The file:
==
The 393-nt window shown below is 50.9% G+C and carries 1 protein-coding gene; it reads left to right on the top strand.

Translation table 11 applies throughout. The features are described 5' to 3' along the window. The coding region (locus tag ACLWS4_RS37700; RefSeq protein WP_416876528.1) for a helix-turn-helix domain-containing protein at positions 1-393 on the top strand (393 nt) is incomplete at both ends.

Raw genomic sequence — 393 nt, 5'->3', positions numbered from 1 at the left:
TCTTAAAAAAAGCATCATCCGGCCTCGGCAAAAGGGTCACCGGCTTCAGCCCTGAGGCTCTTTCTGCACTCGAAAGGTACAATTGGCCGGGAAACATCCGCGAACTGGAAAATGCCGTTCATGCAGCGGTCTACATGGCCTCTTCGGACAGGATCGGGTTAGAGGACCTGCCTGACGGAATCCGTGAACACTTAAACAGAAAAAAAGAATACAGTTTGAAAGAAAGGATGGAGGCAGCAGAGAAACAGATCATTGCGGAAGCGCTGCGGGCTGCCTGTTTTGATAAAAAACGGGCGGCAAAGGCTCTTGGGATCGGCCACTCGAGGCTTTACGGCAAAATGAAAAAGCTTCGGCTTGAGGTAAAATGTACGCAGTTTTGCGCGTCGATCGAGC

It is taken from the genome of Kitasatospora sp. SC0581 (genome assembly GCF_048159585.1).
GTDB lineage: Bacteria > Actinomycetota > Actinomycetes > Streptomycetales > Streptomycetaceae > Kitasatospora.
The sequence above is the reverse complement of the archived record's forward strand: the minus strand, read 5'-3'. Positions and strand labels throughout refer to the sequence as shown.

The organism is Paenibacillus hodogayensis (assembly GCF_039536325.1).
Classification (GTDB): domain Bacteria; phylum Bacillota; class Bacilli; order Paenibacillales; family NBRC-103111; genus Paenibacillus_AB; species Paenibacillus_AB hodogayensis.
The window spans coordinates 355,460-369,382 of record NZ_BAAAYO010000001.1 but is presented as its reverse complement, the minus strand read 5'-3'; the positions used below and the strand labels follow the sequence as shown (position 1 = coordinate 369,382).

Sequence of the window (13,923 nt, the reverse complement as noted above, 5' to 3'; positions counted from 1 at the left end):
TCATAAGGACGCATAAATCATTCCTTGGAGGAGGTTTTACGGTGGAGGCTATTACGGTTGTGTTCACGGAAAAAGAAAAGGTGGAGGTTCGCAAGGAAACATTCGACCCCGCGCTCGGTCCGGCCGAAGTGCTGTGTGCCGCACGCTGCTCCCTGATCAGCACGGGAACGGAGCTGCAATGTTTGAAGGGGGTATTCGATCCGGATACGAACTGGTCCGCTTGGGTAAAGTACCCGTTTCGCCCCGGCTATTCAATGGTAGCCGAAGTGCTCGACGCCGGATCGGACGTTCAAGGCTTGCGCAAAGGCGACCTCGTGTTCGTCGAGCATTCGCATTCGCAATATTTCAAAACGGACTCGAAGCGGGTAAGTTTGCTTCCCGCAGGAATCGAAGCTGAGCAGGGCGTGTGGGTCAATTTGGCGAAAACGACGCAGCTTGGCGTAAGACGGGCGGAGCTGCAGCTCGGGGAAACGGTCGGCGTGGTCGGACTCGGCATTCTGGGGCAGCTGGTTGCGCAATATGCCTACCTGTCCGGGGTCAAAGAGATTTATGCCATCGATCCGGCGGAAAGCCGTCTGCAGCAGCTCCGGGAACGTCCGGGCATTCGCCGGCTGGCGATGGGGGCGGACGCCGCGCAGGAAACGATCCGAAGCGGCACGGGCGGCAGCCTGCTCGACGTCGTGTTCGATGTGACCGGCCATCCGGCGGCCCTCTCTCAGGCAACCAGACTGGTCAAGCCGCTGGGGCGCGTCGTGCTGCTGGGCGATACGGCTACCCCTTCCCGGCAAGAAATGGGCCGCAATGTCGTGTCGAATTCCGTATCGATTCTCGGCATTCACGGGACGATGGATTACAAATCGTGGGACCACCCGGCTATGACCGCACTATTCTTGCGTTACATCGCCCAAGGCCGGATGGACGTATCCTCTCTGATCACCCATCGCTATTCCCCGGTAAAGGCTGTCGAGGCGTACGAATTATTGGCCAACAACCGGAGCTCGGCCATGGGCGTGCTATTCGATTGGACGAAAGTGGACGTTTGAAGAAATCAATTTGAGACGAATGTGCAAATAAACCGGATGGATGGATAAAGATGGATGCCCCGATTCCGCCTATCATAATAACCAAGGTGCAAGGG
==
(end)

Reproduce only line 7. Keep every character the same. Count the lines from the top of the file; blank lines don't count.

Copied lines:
The sequence above is the reverse complement of the archived record's forward strand: the minus strand, read 5'-3'. Positions and strand labels throughout refer to the sequence as shown.